Business Impact Statement:
Nevada Revised Statutes 237 requires a municipality to perform an analysis of the impact and prepare for record a business impact statement when considering a new ordinance, or amending an old ordinance, which is likely to impose a direct and significant economic burden on a business. The analysis requires, in part, sending copies of the proposed ordinance amendment to specifically affected businesses, to trade unions, to the Chamber of Commerce, in such a way as to give notice to the businesses that might be affected.
Revisions to the law, effective July 2013, amended the requirements for preparing a business impact statement. Based on those changes, the City of Henderson City Attorney has concluded that a Business Impact Statement is only required on ordinances that increase or impose a fee on businesses. The City of Henderson Business Impact Statement form has been updated to reflect this change.
Business Impact Statement Petition Process:
If a business believes that (1) the City failed to prepare a business impact statement as required pursuant to NRS 237; (2) the business impact statement prepared by the City did not consider or significantly underestimated the economic effect of the ordinance on the particular business; or (3) the governing body of the local government failed to comply with any of the requirements of NRS 237.030 to 237.150 before adopting the proposed rule, the business may object to all or a part of the ordinance by filing a written petition with the City Clerk within thirty (30) calendar days following approval of the subject ordinance by the City Council. There are no additional grounds upon which a business may object to an ordinance under this Chapter.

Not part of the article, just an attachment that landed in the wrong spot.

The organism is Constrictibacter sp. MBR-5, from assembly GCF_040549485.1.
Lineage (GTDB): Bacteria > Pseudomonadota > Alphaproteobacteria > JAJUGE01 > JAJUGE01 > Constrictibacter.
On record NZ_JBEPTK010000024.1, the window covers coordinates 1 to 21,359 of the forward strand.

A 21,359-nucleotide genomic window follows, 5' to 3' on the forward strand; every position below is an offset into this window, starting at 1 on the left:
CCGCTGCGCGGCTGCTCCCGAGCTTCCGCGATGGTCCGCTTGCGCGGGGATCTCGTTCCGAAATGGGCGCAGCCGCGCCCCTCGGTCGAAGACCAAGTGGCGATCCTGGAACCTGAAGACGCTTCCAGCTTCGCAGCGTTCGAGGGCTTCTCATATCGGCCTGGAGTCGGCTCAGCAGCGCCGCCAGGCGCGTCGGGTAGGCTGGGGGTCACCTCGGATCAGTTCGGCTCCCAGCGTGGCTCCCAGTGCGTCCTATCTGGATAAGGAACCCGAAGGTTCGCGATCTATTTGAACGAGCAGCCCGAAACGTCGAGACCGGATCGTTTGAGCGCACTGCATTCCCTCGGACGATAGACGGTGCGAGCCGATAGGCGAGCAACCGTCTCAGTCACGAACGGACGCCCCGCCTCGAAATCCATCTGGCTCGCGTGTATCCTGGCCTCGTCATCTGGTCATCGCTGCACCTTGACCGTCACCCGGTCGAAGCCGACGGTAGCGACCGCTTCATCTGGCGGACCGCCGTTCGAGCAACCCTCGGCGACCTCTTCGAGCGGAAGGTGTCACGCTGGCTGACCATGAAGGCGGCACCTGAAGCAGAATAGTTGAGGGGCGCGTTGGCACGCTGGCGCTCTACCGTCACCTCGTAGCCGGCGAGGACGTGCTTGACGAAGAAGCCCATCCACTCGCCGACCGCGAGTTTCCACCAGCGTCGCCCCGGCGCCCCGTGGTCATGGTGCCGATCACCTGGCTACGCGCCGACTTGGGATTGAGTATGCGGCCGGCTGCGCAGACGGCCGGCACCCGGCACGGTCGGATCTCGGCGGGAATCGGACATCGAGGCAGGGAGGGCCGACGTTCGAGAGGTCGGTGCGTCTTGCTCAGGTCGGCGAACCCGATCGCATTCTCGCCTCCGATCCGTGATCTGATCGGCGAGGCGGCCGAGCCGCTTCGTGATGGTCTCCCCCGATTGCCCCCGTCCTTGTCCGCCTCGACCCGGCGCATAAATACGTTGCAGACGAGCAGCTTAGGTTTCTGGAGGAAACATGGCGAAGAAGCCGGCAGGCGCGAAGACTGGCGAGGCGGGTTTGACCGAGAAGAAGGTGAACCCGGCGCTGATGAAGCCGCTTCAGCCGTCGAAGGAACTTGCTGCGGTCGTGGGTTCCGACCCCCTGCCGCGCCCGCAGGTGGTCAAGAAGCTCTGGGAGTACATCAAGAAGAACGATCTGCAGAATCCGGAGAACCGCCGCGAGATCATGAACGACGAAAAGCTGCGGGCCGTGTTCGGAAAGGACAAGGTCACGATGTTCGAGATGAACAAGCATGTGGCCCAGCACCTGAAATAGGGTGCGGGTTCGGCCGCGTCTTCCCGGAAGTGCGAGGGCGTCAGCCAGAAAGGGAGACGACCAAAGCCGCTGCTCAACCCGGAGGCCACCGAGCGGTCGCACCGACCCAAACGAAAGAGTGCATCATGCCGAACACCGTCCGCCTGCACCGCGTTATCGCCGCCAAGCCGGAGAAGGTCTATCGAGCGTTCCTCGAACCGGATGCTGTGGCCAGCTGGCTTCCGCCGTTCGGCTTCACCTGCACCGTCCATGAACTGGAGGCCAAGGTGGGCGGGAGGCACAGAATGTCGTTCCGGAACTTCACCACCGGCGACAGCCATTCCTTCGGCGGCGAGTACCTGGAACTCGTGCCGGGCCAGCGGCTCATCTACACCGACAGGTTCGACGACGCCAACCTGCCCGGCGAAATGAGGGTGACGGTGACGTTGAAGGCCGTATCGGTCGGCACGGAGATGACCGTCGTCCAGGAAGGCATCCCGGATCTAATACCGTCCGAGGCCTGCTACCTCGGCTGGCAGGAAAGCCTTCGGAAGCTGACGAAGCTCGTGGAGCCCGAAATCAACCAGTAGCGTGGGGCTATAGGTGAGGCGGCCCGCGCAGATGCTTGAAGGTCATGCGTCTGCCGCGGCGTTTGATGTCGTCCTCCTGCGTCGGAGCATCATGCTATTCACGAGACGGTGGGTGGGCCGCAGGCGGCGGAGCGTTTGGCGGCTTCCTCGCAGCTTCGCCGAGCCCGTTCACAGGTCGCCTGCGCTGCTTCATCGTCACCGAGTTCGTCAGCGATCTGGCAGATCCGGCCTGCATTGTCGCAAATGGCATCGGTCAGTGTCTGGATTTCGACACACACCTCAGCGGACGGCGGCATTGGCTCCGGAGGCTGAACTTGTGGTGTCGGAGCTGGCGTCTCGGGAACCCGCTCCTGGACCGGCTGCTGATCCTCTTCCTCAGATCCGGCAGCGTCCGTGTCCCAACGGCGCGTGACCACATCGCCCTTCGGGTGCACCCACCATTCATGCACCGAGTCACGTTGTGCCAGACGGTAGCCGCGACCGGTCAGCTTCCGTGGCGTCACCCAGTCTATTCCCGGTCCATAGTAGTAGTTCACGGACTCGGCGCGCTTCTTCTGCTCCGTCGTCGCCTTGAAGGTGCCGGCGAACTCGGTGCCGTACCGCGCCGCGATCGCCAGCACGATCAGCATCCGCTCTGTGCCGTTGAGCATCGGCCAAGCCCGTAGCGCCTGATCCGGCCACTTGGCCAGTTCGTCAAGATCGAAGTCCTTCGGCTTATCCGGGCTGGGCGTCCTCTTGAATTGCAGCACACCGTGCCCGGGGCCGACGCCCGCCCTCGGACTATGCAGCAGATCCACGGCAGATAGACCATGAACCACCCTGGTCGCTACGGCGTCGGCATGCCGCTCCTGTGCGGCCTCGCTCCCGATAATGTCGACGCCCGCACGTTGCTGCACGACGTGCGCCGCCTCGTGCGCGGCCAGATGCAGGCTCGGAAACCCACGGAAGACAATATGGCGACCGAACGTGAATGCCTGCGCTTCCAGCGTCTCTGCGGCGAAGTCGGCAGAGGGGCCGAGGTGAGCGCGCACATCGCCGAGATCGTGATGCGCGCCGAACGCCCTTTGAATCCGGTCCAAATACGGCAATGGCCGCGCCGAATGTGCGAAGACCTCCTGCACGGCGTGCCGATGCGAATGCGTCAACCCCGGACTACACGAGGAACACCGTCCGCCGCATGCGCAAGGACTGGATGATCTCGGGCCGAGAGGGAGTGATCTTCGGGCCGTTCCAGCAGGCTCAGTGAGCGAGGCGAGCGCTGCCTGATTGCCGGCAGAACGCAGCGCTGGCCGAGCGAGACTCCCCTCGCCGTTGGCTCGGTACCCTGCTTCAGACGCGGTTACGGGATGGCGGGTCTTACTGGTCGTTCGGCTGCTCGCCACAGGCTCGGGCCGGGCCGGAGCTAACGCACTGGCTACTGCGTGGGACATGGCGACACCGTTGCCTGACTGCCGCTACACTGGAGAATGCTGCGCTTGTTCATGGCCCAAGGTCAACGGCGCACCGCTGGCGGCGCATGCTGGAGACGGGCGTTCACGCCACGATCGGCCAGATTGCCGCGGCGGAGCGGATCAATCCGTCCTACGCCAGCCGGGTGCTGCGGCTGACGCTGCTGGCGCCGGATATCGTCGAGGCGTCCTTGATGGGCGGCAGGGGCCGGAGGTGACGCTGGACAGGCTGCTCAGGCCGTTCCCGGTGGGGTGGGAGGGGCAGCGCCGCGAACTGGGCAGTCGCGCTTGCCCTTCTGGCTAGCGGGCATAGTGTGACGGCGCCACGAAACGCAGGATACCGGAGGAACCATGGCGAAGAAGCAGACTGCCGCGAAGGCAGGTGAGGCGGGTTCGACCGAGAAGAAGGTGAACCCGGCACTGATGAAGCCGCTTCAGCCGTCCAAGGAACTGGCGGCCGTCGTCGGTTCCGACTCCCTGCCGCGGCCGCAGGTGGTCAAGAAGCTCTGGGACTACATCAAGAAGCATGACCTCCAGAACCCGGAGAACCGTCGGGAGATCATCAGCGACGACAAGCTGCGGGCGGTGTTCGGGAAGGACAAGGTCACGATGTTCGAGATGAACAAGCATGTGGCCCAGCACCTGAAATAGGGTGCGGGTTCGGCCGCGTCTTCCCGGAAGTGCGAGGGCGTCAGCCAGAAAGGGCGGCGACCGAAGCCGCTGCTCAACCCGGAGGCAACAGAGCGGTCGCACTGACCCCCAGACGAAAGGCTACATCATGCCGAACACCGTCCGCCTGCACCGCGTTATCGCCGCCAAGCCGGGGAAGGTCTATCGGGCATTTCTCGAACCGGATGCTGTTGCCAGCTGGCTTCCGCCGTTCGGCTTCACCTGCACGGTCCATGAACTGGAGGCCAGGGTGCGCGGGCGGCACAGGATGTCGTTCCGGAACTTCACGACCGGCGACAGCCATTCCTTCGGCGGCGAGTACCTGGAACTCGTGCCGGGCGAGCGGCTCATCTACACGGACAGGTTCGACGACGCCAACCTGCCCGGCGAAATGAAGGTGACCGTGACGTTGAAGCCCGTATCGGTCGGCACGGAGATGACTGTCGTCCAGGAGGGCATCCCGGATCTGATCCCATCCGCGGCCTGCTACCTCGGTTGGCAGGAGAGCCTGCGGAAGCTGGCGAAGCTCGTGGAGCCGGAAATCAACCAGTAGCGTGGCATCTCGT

Upon receipt of the petition, the City Clerk shall forward a copy to the City Manager, the City Attorney, and the head of the department which generated the ordinance, who will as soon as practicable jointly consider the merits of the petition and forward a recommendation to the City Council, which may, in its sole discretion, amend the ordinance to which the business objected.